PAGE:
Board of Directors
Tilman J. Fertitta, Chair

 

37


Table of Contents

EXECUTIVE COMPENSATION

SUMMARY COMPENSATION TABLE

The following table sets forth in summary, compensation paid by us and our subsidiaries for the years ended December 31, 2010, 2009 and 2008 to our CEO, CFO and our other most highly compensated executive officers whose cash compensation exceeded $100,000:

 

Name and Principal Position

   Year      Salary ($)      Bonus
($)
     Stock Awards
($)
     Option
Awards
($)
     All
Other
Compen-
sation
($)(1)
     Total ($)  

Tilman J. Fertitta,

President and Chief Executive Officer

    

 

 

2010

2009

2008

  

  

  

    

 
 

1,500,000

1,500,000
1,500,000

  

  
  

    

 

 

—  

—  

—  

  

  

  

    

 

 

—  

—  

—  

  

  

  

    

 

 

—  

—  

—  

  

  

  

    

 

 

726,924

1,458,974

2,061,238

  

  

  

    

 

 

2,226,924

2,958,974

3,561,238

  

  

  

Richard H. Liem,

Executive Vice President and Chief Financial Officer

    

 
 

2010

2009
2008

  

  
  

    

 
 

332,077

308,654
308,654

  

  
  

    

 

 

—  

—  

—  

  

  

  

    

 

 

—  

—  

—  

  

  

  

    

 

 

—  

—  

—  

  

  

  

    

 
 

28,365

28,365
44,865

  

  
  

    

 

 

360,442

337,019

353,519

  

  

  

Steven L. Scheinthal,

Executive Vice President, Secretary and General Counsel

    

 
 

2010

2009
2008

  

  
  

    

 
 

399,027

375,950
375,950

  

  
  

    

 

 

—  

—  

—  

  

  

  

    

 

 

—  

—  

—  

  

  

  

    

 

 

—  

—  

—  

  

  

  

    

 
 

43,258

52,240
75,578

  

  
  

    

 

 

442,285

428,190

451,528

  

  

  

Jeffrey L. Cantwell,

Senior Vice President of Development

    

 
 

2010

2009
2008

  

  
  

    

 
 

264,336

257,214
257,214

  

  
  

    
 
 
100,000
100,000
—  
  
  
 
    

 

 

—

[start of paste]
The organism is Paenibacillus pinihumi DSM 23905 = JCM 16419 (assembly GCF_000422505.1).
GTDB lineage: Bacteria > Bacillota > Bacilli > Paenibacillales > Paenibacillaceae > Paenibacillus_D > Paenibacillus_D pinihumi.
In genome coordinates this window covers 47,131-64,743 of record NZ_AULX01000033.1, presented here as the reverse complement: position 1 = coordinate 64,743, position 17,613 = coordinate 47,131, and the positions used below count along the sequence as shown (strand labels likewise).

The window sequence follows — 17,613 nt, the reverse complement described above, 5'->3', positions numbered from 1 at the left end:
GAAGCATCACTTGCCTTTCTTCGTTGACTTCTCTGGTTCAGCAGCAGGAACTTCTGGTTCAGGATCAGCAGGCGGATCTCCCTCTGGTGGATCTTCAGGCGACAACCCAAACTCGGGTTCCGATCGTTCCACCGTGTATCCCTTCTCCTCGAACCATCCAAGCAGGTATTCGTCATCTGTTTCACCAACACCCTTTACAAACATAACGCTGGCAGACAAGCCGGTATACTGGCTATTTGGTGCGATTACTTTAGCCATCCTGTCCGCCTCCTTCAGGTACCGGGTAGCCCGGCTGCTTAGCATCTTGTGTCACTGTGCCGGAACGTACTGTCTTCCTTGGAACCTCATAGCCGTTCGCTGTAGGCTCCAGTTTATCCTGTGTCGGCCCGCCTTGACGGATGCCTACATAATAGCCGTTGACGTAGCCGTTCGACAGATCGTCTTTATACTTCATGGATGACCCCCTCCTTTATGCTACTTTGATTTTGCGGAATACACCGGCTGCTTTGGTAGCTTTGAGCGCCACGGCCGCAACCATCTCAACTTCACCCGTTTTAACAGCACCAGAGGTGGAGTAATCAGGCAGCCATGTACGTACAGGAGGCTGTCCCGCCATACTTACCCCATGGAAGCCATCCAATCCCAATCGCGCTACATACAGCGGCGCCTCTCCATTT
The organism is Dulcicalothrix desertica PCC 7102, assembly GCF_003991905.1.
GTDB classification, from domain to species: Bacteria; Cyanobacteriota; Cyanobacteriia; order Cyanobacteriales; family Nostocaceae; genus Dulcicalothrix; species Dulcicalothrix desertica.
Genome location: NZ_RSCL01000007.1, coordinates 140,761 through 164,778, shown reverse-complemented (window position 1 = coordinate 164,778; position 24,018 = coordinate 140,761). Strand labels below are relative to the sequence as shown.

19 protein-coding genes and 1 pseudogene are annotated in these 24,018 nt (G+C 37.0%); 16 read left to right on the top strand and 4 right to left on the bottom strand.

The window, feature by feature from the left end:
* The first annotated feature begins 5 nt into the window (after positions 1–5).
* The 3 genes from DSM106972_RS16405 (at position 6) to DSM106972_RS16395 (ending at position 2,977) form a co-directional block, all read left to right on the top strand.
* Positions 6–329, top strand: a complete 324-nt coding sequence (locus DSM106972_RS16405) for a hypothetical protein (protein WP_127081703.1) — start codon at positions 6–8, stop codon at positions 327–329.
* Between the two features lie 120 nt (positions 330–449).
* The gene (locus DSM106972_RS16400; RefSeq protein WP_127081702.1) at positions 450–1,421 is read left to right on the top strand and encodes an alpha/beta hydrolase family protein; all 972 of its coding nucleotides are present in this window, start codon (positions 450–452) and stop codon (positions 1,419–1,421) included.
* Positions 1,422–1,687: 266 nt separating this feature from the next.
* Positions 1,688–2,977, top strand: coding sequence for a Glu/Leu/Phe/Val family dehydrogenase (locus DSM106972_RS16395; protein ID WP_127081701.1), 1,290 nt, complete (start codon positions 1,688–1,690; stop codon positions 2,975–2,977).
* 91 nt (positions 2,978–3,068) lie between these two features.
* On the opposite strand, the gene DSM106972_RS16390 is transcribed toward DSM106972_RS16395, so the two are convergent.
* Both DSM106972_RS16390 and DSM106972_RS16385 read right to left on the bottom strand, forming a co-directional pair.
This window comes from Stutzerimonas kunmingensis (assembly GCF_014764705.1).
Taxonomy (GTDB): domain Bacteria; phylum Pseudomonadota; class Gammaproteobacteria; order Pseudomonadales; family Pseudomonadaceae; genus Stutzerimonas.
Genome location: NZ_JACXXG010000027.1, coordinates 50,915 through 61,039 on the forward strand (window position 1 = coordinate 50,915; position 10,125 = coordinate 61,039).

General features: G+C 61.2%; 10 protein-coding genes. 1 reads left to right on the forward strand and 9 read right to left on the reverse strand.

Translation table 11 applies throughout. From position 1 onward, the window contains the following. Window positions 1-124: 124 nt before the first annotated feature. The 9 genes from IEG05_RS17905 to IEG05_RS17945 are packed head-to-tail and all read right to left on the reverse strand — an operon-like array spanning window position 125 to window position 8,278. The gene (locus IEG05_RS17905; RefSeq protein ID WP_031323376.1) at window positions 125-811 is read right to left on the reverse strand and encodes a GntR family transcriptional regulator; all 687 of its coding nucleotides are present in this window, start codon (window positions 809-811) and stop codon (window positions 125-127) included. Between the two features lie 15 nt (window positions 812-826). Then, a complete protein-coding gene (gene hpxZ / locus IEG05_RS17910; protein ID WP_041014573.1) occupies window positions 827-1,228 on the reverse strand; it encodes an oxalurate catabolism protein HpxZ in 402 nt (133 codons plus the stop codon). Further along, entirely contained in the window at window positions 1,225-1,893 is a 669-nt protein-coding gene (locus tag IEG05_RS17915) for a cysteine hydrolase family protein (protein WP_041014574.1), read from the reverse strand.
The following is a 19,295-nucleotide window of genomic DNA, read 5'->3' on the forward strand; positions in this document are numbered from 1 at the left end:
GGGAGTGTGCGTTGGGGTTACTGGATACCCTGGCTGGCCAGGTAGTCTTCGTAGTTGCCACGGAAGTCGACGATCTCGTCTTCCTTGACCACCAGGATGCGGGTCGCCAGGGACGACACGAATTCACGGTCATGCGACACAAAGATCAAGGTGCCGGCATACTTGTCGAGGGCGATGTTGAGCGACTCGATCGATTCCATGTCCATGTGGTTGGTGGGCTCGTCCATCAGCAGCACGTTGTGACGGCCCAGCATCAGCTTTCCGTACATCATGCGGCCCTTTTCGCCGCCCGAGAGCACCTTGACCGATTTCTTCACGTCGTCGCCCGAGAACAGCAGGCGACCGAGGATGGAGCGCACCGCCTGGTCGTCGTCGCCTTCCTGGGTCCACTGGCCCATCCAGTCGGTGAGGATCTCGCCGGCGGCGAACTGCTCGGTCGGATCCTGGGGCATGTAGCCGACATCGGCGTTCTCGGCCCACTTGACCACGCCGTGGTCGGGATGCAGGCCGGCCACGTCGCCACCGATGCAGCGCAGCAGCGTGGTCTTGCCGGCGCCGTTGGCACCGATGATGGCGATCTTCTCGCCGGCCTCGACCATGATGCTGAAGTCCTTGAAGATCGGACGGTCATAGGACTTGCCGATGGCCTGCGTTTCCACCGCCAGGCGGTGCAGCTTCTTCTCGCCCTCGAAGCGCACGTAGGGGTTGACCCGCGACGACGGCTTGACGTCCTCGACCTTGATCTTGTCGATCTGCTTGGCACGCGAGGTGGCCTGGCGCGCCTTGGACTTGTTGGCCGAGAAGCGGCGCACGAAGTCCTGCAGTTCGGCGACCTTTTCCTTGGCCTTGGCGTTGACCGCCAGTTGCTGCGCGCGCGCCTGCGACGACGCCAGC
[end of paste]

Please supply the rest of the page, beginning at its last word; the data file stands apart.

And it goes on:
—  

—  

  

  

  

    

 

 

—  

—  

—  

  

  

  

    

 
 

21,185

14,935
23,196

  

  
  

    

 
 

385,521

372,149
280,410

  

  
  

K. Kelly Roberts,

Chief Administration Officer— Hospitality and Gaming Division

    

 
 

2010

2009
2008

  

  
  

    

 
 

222,040

216,058
216,058

  

  
  

    

 

 

100,000

100,000

—  

  

  

  

    

 

 

—  

—  

—  

  

  

  

    

 

 

—  

—  

—  

  

  

  

    

 
 

27,115

12,115
19,526

  

  
  

    

 

 

349,155

328,173

235,584

  

  

  

 

(1) See the 2010 All Other Compensation table below for additional information.

2010 All Other Compensation

The following table describes each component of the All Other Compensation column in the Summary Compensation Table. All numbers are in dollars.

 

Name of Executive

   Deferred
Compensation
(1)
     Life
Insurance
Premiums
(2)
     Personal
Use of
Corporate
Aircraft
(3)
     Auto
Expense
(4)
     Use of
Company
Personnel
(5)
     Security
(6)
     Other (7)  

Tilman J. Fertitta

   $ —         $ 314,535       $ 62,650         —         $ 26,250       $ 249,605       $ 73,884   

Richard H. Liem

   $ —         $ 4,365         —         $ 24,000         —           —         $ —     

Steven L. Scheinthal